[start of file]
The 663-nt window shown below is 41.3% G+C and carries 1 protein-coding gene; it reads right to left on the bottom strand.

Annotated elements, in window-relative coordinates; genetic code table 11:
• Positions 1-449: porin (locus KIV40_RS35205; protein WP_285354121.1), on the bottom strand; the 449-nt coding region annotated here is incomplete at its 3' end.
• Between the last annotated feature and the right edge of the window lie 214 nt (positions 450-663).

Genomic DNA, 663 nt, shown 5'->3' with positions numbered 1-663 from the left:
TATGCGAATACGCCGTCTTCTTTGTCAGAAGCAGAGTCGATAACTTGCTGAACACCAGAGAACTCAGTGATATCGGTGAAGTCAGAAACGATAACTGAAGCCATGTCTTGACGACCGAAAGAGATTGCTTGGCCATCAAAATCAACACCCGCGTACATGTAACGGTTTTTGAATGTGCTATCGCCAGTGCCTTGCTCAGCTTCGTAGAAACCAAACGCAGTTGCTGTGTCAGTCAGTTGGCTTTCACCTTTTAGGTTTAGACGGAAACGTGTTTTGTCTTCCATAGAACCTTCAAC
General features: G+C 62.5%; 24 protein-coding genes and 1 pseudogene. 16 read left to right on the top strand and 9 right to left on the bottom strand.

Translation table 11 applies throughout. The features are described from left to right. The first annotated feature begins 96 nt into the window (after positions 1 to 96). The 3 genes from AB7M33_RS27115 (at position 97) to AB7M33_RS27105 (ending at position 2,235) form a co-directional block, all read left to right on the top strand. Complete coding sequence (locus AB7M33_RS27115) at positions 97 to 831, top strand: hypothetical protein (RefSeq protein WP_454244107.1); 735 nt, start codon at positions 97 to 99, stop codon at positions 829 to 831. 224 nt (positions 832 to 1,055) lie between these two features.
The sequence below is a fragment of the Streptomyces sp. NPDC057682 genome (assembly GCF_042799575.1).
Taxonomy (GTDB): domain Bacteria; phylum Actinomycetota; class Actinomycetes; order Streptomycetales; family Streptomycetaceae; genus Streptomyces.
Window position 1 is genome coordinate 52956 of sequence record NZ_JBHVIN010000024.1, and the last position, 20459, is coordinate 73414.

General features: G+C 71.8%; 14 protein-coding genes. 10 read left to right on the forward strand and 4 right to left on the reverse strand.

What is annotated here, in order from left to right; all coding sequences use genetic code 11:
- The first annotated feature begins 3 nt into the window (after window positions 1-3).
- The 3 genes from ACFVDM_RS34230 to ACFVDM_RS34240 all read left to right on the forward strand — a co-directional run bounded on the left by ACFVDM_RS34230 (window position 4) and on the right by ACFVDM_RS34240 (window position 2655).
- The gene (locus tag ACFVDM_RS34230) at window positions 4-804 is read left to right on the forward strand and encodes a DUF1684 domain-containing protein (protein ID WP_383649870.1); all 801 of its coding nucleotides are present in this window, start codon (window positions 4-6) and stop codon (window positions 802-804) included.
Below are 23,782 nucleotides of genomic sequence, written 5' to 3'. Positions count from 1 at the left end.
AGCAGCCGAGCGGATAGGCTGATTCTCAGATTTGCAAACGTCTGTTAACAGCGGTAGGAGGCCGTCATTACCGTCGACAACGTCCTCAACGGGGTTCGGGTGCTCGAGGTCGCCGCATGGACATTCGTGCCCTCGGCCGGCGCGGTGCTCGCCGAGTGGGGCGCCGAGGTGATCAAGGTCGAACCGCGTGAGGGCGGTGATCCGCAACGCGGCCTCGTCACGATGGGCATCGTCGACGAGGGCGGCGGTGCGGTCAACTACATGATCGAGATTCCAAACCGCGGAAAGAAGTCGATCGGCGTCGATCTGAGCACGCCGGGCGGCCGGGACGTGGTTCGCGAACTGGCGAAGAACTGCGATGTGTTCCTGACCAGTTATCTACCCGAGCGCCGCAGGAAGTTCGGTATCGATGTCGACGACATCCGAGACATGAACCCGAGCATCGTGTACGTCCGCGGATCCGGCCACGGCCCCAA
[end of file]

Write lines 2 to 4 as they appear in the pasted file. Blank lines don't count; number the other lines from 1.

Annotated elements, in window-relative coordinates; genetic code table 11:
• Positions 1-449: porin (locus KIV40_RS35205; protein WP_285354121.1), on the bottom strand; the 449-nt coding region annotated here is incomplete at its 3' end.
• Between the last annotated feature and the right edge of the window lie 214 nt (positions 450-663).